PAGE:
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April 2024
1min read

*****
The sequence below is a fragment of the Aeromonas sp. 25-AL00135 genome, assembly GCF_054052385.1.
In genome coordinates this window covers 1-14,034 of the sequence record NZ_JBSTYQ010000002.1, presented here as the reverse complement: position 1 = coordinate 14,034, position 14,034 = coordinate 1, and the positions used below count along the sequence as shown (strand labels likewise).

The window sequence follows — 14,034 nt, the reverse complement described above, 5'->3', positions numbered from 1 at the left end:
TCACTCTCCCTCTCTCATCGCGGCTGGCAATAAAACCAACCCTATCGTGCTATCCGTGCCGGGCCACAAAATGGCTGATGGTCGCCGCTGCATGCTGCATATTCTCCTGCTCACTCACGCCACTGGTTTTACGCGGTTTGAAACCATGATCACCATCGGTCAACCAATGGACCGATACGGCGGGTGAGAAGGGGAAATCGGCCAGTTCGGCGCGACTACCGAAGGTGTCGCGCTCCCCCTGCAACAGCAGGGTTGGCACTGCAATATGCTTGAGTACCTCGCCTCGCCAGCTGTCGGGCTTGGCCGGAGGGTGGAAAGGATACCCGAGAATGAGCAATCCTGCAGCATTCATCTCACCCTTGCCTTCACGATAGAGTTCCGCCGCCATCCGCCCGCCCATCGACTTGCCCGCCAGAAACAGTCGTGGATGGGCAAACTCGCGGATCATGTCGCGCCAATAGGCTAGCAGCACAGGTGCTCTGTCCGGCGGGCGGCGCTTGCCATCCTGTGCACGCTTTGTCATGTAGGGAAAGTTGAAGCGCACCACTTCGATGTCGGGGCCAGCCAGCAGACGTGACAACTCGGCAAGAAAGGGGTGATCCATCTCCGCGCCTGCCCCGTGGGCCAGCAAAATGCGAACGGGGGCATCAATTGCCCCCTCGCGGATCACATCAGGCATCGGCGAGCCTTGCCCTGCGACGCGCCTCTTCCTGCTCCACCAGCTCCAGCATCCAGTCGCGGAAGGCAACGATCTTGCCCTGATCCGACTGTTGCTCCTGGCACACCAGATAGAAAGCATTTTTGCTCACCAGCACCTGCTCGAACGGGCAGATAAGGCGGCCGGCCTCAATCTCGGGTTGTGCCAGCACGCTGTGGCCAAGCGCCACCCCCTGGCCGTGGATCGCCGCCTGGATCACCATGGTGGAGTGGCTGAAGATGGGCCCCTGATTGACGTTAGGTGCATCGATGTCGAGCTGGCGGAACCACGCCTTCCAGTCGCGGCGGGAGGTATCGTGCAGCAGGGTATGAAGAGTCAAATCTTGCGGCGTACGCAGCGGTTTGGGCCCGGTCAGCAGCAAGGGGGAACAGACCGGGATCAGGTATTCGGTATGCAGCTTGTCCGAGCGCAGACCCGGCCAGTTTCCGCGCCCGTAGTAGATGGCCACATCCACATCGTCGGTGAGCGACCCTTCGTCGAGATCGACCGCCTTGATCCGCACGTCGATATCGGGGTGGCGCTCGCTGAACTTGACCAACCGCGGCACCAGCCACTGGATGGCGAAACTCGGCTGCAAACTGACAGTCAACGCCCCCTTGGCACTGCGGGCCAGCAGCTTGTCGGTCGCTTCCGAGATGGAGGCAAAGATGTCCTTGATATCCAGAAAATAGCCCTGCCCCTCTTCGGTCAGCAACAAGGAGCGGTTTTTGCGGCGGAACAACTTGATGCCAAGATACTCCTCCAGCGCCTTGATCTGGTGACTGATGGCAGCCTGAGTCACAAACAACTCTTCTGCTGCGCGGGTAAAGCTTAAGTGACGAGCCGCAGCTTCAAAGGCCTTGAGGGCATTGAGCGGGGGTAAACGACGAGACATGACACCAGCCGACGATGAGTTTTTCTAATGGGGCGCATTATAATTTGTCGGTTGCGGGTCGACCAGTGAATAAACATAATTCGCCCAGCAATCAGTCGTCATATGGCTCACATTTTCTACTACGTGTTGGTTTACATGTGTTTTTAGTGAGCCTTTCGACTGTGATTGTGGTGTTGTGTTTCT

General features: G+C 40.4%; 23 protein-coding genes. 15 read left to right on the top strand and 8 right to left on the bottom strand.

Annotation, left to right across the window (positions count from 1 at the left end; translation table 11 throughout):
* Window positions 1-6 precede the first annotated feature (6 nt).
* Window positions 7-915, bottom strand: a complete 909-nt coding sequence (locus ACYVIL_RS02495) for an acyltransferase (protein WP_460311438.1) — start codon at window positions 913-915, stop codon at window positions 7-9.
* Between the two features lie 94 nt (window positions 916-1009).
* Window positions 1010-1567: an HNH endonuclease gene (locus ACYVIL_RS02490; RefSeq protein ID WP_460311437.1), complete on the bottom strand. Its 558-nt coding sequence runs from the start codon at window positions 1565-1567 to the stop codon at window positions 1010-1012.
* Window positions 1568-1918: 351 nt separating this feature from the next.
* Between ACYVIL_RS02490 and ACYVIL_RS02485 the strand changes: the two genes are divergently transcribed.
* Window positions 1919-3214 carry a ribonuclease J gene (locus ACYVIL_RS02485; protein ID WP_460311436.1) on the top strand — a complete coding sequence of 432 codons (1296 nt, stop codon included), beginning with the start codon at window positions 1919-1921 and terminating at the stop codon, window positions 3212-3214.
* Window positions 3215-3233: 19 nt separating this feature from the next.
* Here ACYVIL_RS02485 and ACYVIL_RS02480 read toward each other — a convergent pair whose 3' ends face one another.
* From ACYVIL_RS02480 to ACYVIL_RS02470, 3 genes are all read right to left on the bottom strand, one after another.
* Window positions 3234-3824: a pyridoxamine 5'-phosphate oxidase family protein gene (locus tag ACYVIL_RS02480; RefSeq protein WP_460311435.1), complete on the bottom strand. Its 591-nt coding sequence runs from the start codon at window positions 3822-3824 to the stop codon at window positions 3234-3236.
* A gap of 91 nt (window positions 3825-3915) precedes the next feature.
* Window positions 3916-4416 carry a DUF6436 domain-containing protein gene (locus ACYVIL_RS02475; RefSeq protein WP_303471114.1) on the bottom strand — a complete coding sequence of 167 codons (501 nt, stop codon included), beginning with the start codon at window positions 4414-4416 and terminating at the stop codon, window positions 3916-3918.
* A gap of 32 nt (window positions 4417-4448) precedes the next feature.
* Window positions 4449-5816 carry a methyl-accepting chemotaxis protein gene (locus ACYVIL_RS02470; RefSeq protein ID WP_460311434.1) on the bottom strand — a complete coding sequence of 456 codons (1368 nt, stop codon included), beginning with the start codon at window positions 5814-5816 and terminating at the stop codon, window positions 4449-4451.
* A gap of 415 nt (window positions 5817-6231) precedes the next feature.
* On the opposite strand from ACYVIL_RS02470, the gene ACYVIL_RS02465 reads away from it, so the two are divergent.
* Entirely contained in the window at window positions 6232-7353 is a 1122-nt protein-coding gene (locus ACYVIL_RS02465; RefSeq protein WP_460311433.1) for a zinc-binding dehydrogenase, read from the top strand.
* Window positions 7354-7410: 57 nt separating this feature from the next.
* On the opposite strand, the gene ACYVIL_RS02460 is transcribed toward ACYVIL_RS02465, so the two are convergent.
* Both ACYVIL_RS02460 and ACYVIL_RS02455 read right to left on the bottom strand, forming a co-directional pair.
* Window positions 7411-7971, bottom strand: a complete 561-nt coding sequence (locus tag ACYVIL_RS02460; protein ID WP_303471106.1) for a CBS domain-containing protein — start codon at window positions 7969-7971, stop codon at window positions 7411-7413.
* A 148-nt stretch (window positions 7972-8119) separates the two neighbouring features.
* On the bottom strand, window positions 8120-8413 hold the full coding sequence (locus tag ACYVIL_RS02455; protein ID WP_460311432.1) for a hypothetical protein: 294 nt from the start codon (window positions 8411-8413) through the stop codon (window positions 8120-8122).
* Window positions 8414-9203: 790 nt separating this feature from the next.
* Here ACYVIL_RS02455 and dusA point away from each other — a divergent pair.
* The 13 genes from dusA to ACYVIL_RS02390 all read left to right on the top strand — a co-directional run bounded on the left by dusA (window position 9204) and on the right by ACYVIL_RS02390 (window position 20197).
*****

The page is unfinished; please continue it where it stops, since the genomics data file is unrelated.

After 194 years the federal government has formally gone out of the silver business. During most of that time the U.S. Treasury had purchased only the silver it needed to mint coins, but it began to stockpile the metal in 1934 to bolster the depressed mining industry. Then, with the increase in photographic and other industrial uses after World War II , the Treasury turned seller in an effort to keep the price of silver down, so that its own coins would not become more valuable to melt down than to use as money. Since the phasing out of most silver coins and their replacement by lead-colored “sandwiches” of nickel and copper, the Treasury’s role as a holder or seller of silver has disappeared. Last October it auctioned off its last marketable silver, 1.5 million ounces, at $1.84 per ounce. (The Treasury still has thirty-five million unrefined ounces left; they are earmarked for Eisenhower silver dollars.) With bimetallism for all intents and purposes now a dead issue, one Treasury official commented that “William Jennings Bryan must be spinning in his grave.”

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